The Fun Palace Cedric Price s experiment in architecture

The Fun Palace Cedric Price S Experiment In Architecture-Free PDF

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fiction images of self constructing plug in cities and spidery buildings that. would walk among the ruins of a post apocalyptic world Yet these out. landish ideas for new architectures were inspired by the work of the late. British architect Cedric Price and specifically on his watershed project for. the London Fun Palace Price s Fun Palace was to be unlike any building. before that time but set the stage for architecture for years to come It was. Figure 1 Cedric Price Fun Palace sketches and notes c 1964 Cedric Price. Archives Canadian Centre for Architecture Montreal Price worked with avant. garde theater producer Joan Littlewood to create an improvisational architec. ture endlessly in the process of construction dismantling and reassembly The. Fun Palace was to be a university of the streets providing educational. opportunities in the guise of leisure entertainment. 74 Stanley Mathews, the inspiration for the Pompidou Centre in Paris and it has continued to 1 The apparent affinity. inspire architects in the decades since with the work of the. Situationist, The Fun Palace would challenge the very definition of architecture for it International is hardly. was not even a conventional building at all but rather a kind of scaffold or accidental Both Joan. Littlewood s ideas and, framework enclosing a socially interactive machine a virtual architecture those of the SI grew. merging art and technology In a sense it was the realization of the long out of common ideo. unfulfilled promise of Le Corbusier s claims of a technologically informed logical and artistic. roots Moreover both, architecture and the machine for living It was not a museum nor a Price and Littlewood. school theatre or funfair and yet it could be all of these things simultane were close friends. with Scottish poet and, ously or at different times The Fun Palace was an environment continually Situationist Alexander.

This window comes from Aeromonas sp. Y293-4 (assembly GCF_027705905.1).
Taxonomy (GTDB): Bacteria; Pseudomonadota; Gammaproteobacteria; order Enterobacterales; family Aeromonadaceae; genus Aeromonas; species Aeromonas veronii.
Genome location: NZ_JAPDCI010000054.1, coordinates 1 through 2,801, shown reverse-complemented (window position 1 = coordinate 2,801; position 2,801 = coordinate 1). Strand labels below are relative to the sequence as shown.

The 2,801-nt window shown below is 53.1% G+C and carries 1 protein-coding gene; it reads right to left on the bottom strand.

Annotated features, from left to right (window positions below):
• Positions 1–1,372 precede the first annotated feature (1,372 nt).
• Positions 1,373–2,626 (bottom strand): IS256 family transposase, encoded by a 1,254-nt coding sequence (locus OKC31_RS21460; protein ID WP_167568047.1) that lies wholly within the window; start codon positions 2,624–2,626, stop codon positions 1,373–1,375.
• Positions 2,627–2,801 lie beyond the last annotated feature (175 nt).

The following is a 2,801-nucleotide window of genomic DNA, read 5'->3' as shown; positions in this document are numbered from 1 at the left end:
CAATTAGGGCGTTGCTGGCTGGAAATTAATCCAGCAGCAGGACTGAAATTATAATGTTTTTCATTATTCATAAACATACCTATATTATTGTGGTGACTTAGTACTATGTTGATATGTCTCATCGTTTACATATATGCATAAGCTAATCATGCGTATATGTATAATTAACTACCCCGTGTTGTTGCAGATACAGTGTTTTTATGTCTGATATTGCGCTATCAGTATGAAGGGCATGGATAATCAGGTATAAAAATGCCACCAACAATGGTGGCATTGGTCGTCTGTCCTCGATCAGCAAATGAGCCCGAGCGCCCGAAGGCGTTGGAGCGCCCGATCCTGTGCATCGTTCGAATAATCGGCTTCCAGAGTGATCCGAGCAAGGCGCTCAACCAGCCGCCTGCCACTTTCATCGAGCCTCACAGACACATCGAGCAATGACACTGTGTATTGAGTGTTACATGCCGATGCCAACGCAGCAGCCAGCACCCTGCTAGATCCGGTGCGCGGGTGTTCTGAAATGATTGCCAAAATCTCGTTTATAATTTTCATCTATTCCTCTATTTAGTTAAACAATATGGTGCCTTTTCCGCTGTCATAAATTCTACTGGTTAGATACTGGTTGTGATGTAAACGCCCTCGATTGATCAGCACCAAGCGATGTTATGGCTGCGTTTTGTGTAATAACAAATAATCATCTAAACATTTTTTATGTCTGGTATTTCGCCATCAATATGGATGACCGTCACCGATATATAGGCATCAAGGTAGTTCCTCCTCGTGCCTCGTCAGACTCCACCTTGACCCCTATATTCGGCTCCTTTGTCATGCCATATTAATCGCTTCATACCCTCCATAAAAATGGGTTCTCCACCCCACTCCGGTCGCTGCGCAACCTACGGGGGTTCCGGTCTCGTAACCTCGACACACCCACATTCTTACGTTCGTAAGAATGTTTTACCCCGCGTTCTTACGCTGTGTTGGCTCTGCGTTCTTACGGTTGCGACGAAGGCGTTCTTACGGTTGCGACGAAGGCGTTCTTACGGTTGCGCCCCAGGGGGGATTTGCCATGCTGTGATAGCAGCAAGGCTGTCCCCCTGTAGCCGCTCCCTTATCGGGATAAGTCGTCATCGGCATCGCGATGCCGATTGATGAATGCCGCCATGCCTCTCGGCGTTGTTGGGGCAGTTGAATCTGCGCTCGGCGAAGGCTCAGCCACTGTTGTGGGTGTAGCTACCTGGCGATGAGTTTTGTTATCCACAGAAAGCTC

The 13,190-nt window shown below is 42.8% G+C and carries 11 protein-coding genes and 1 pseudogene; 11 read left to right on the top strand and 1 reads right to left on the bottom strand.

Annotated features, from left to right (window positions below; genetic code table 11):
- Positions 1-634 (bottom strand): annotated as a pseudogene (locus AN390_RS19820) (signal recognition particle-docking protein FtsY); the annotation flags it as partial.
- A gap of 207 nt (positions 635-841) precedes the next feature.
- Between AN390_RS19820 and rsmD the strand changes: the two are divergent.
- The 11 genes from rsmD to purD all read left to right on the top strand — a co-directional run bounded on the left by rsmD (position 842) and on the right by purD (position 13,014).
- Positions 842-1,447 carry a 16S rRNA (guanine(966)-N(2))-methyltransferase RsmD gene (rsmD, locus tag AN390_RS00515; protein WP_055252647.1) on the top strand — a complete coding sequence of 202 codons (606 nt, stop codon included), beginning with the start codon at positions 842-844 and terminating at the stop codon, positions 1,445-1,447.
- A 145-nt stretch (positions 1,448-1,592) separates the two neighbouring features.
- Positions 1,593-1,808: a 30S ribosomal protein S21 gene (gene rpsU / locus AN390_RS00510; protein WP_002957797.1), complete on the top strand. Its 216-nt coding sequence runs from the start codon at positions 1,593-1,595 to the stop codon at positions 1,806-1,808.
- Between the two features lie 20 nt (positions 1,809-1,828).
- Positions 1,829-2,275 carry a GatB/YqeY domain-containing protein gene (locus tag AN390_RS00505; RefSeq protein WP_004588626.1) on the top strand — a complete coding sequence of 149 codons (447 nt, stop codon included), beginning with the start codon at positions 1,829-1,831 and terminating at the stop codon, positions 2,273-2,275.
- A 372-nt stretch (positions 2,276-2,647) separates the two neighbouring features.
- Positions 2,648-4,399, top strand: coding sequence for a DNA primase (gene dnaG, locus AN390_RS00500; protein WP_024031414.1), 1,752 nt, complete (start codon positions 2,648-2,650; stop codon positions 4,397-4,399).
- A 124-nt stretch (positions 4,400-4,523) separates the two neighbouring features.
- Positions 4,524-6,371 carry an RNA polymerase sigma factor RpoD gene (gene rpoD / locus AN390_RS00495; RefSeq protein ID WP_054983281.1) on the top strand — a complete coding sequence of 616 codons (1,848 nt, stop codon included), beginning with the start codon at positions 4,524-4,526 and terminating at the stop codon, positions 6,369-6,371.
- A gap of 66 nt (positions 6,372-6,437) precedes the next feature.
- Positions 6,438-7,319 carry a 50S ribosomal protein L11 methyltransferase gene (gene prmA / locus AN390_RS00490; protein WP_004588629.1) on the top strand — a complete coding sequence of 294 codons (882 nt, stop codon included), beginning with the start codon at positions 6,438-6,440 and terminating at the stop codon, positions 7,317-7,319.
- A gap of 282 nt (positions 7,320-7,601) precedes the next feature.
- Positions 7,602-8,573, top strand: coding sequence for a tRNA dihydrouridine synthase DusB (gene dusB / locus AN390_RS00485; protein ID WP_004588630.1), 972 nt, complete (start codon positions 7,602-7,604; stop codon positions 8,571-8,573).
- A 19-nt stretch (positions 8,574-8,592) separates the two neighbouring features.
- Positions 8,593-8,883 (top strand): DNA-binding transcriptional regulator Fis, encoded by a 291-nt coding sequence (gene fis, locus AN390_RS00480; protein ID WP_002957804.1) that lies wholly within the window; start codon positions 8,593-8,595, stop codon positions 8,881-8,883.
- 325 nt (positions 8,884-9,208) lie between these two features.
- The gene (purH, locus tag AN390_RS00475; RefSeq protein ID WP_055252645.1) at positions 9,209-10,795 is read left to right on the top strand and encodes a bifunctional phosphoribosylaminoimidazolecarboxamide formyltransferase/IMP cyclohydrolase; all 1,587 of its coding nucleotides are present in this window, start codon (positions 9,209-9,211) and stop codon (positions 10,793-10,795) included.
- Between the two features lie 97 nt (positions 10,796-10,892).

interacting and responding to people By the mid 1960s it had become a Trocchi who briefly. vast social experiment and a cause celebre for scores of London intellectuals joined the ranks of. consultants and, who saw in it the germ of a new way of building thinking and being 1 collaborators on the. People as diverse as Buckminster Fuller Yehudi Menuhin and Tony Benn Fun Palace The spon. taneous university, volunteered their services to the project described in Trocchi s. The original idea for the Fun Palace was the brainchild of the late avant Project SIGMA mani. garde theatre producer Joan Littlewood As a young actress she stayed only festo Invisible. Insurrection of a, one step ahead of the police in her early work with her revolutionary agit Million Minds may. prop street performances with the Red Megaphones In the 1950s she well have been. inspired by Price and, founded the Theatre Workshop in London s East End and finally enjoyed a Littlewood s plans for. string of successes in the West End theatre district with such hits as A Taste the Fun Palace. of Honey and Oh What a Lovely War Yet Littlewood s heart had always. remained with the ad hoc improvisational street theatre of the early agit. prop days Her enduring dream had been to create a new kind of theatre. not of stages performers and audiences but a theatre of pure performa. tivity and interaction a synthesis of London s public gardens its music. Figure 2 Cedric Price Fun Palace section c 1964 Cedric Price Archives. Canadian Centre for Architecture Montreal Pivoting escalators and moveable. wall panels would permit endless variation and flexibility. The Fun Palace Cedric Price s experiment in architecture and technology 75. Figure 3 Cedric Price Fun Palace axonometric section c 1964 Cedric Price. Archives Canadian Centre for Architecture Montreal Cedric Price and struc. tural engineer Frank Newby designed a structural matrix with overhead cranes. to allow assembly of prefabricated modules, halls and the life of its neighbourhoods and streets She envisioned an.